Especially the microbial part of the carbon cycle is affected — ScienceDaily

The deep sea is far away and hard to envision. If imagined it seems like a cold and hostile place. However, this remote habitat is directly connected to our lives, as it forms an important part of the global carbon cycle. Also, the deep seafloor is, in many places, covered with polymetallic nodules and crusts that arouse economic interest. There is a lack of clear standards to regulate their mining and set binding thresholds for the impact on the organisms living in affected areas.

Mining can reduce microbial carbon cycling, while animals are less affected

An international team of scientists around Tanja Stratmann from the Max Planck Institute for Marine Microbiology in Bremen, Germany, and Utrecht University, the Netherlands, and Daniƫlle de Jonge from Heriot-Watt University in Edinburgh, Scotland, has investigated the food web of the deep seafloor to see how it is affected by disturbances such as those caused

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Theorists show how random processes cancel out to ensure microbial health — ScienceDaily

Fat bacteria? Skinny bacteria? From our perspective on high, they all seem to be about the same size. In fact, they are.

Precisely why has been an open question, according to Rice University chemist Anatoly Kolomeisky, who now has a theory.

A primal mechanism in bacteria that keeps them in their personal Goldilocks zones — that is, just right — appears to depend on two random means of regulation, growth and division, that cancel each other out. The same mechanism may give researchers a new perspective on disease, including cancer.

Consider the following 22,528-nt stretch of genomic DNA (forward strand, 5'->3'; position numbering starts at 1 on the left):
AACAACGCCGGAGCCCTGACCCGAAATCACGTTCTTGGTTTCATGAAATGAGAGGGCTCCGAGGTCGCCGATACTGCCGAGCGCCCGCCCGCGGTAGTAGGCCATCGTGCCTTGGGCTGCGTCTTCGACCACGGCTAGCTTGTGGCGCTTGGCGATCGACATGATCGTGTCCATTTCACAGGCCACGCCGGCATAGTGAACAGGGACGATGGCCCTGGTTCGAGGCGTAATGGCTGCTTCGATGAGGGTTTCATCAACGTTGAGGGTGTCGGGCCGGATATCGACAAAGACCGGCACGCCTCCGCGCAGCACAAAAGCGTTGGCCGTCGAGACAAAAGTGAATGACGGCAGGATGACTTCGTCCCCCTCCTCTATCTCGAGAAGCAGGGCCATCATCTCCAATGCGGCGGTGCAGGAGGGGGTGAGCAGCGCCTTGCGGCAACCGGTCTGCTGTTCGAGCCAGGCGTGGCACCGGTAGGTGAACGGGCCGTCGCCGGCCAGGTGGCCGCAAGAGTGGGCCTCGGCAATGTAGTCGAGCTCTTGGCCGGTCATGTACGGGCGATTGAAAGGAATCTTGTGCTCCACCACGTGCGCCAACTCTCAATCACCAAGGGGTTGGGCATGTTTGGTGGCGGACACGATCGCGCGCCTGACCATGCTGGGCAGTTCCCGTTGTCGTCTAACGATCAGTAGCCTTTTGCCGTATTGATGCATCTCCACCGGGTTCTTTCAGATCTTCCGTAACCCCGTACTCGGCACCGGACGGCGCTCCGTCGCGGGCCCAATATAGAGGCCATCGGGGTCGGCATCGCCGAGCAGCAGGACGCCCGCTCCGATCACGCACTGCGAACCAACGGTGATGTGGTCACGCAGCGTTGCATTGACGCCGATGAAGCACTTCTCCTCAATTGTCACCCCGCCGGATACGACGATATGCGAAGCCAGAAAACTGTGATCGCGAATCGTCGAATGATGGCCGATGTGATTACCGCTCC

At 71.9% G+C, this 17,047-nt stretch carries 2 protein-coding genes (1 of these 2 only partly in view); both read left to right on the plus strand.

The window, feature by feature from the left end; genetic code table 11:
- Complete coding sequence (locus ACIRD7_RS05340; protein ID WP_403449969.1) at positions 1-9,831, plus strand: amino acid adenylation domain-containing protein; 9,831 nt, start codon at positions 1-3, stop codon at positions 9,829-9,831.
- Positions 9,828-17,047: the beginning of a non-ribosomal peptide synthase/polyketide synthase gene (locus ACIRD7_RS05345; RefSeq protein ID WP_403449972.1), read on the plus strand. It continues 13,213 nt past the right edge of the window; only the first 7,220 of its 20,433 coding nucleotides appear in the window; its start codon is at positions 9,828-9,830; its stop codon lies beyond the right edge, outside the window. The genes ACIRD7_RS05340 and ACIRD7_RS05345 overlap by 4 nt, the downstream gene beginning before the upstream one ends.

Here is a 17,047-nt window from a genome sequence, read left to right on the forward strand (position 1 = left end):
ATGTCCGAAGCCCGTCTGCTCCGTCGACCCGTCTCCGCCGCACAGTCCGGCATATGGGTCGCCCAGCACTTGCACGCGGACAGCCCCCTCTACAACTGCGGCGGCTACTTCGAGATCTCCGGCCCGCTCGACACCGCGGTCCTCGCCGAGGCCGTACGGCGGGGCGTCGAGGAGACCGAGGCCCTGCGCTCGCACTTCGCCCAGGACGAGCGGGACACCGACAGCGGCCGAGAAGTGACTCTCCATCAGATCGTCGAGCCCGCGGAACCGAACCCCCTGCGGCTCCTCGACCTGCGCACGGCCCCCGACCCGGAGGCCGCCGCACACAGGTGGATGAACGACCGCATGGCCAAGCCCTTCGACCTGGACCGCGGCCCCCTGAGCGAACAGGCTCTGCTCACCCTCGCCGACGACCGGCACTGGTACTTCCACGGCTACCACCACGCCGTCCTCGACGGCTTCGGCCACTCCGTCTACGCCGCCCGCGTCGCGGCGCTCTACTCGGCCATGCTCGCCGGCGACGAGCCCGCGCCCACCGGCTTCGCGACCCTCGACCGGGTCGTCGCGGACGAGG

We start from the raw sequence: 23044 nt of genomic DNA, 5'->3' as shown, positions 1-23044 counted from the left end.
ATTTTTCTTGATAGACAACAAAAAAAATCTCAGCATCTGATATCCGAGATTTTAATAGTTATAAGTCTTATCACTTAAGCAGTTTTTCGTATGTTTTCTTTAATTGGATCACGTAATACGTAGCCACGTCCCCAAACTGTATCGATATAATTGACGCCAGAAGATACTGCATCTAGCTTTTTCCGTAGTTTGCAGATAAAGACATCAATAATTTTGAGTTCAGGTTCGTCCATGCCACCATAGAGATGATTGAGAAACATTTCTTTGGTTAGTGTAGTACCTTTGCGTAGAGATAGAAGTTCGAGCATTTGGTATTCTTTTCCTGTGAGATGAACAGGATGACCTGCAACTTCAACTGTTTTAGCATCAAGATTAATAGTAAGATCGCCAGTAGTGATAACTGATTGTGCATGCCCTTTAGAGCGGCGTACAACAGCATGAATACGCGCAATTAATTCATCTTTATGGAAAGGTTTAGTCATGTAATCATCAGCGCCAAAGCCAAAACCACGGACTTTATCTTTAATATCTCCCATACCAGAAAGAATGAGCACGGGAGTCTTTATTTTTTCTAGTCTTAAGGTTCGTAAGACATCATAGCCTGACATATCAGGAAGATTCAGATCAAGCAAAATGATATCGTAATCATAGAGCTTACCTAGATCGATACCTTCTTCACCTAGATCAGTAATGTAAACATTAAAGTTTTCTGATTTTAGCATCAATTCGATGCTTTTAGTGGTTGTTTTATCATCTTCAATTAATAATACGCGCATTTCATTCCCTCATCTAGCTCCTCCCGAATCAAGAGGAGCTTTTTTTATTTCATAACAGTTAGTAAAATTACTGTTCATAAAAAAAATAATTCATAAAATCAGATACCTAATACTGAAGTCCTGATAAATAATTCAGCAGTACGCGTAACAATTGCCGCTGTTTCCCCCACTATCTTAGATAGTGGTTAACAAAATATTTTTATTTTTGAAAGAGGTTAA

The “minimal model” by Kolomeisky, Rice postdoctoral researcher and lead author Hamid Teimouri and Rupsha Mukherjee, a former research assistant at Rice now at the Indian Institute of Technology Gandhinagar, appears in the American Chemical Society’s Journal of Physical Chemistry Letters.

“Everywhere we see bacteria, they more or less have the same sizes and shapes,” Kolomeisky said. “It’s the

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Ecological factors driving microbial community assembly in response to warming

global warming
Credit: CC0 Public Domain

Researchers from the OU Institute for Environmental Genomics and Department of Microbiology and Plant Biology lead a study that aims to better understand ecological community assembly mechanisms in response to climate warming.

“Understanding community assembly rules is a longstanding issue of ecologists,” said Jizhong Zhou, the director of the Institute for Environmental Genomics and a George Lynn Cross Research Professor in the OU College of Arts and Sciences. “We developed a novel framework to quantitatively infer community assembly mechanisms by phylogenetic bin-based null model analysis i.e., iCAMP.”

Using the iCAMP framework, the researchers revealed new findings on the dynamic changes of ecological processes from 2009 to 2014 in grassland bacterial communities under long-term experimental warming.

“In simulated data, iCAMP shows outstanding performance in terms of precision, sensitivity, specificity, accuracy, and robustness,” Zhou said. “Using iCAMP, we showed that climate warming increased homogeneous selection in soil bacterial

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On Venus, Cloudy With a Chance of Microbial Life

In recent years the discovery of extremophiles, bacteria that live in nuclear reactors, hot ocean vents and other unlikely places, and of exoplanets has spurred new work and ideas about habitable planets. If Mars can have microfossils, why not Venus?

Moreover, Dr. Grinspoon said, new studies of Venus have led to the conclusion that the planet might have lost its oceans rather recently, only 700 million years ago, allowing plenty of time since the formation of the planet for life to have evolved and then escaped to the clouds.

What kind of life would that be? In 2004, Dirk Schulze-Makuch, an astronomer at the Technical University Berlin, in Germany, and his colleagues suggested that microbes floating in the clouds could be coated with a compound called cyclooctasulfur that would act as a sunscreen and convert ultraviolet light into visible wavelengths for photosynthesis.

Earlier this year, Dr. Seager and her colleagues

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